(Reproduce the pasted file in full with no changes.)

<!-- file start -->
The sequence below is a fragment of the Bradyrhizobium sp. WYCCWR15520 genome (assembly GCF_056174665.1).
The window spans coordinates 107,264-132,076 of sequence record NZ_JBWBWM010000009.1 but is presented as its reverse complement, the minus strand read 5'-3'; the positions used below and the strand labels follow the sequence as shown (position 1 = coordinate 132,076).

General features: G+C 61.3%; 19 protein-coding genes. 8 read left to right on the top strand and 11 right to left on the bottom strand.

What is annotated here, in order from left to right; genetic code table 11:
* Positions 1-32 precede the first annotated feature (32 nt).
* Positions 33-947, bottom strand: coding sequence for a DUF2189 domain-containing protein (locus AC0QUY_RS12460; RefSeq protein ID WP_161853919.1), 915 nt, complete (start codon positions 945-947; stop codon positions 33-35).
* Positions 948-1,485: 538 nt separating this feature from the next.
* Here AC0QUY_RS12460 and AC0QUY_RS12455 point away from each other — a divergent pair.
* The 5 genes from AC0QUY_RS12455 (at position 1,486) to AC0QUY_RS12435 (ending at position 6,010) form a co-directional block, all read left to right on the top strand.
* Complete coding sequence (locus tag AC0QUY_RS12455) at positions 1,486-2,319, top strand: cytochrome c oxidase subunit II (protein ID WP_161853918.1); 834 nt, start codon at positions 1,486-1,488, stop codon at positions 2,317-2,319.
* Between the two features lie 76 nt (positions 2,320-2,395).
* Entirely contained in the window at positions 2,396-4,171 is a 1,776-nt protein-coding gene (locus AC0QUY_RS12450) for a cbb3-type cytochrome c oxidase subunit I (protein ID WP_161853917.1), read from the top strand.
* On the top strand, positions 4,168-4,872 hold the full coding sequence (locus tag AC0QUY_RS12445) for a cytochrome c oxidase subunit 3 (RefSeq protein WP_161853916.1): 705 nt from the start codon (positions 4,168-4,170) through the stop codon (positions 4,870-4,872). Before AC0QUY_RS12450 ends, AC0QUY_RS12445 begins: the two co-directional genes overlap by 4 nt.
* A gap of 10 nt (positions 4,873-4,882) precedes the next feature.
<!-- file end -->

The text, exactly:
The sequence below is a fragment of the Bradyrhizobium sp. WYCCWR15520 genome (assembly GCF_056174665.1).
The window spans coordinates 107,264-132,076 of sequence record NZ_JBWBWM010000009.1 but is presented as its reverse complement, the minus strand read 5'-3'; the positions used below and the strand labels follow the sequence as shown (position 1 = coordinate 132,076).

General features: G+C 61.3%; 19 protein-coding genes. 8 read left to right on the top strand and 11 right to left on the bottom strand.

What is annotated here, in order from left to right; genetic code table 11:
* Positions 1-32 precede the first annotated feature (32 nt).
* Positions 33-947, bottom strand: coding sequence for a DUF2189 domain-containing protein (locus AC0QUY_RS12460; RefSeq protein ID WP_161853919.1), 915 nt, complete (start codon positions 945-947; stop codon positions 33-35).
* Positions 948-1,485: 538 nt separating this feature from the next.
* Here AC0QUY_RS12460 and AC0QUY_RS12455 point away from each other — a divergent pair.
* The 5 genes from AC0QUY_RS12455 (at position 1,486) to AC0QUY_RS12435 (ending at position 6,010) form a co-directional block, all read left to right on the top strand.
* Complete coding sequence (locus tag AC0QUY_RS12455) at positions 1,486-2,319, top strand: cytochrome c oxidase subunit II (protein ID WP_161853918.1); 834 nt, start codon at positions 1,486-1,488, stop codon at positions 2,317-2,319.
* Between the two features lie 76 nt (positions 2,320-2,395).
* Entirely contained in the window at positions 2,396-4,171 is a 1,776-nt protein-coding gene (locus AC0QUY_RS12450) for a cbb3-type cytochrome c oxidase subunit I (protein ID WP_161853917.1), read from the top strand.
* On the top strand, positions 4,168-4,872 hold the full coding sequence (locus tag AC0QUY_RS12445) for a cytochrome c oxidase subunit 3 (RefSeq protein WP_161853916.1): 705 nt from the start codon (positions 4,168-4,170) through the stop codon (positions 4,870-4,872). Before AC0QUY_RS12450 ends, AC0QUY_RS12445 begins: the two co-directional genes overlap by 4 nt.
* A gap of 10 nt (positions 4,873-4,882) precedes the next feature.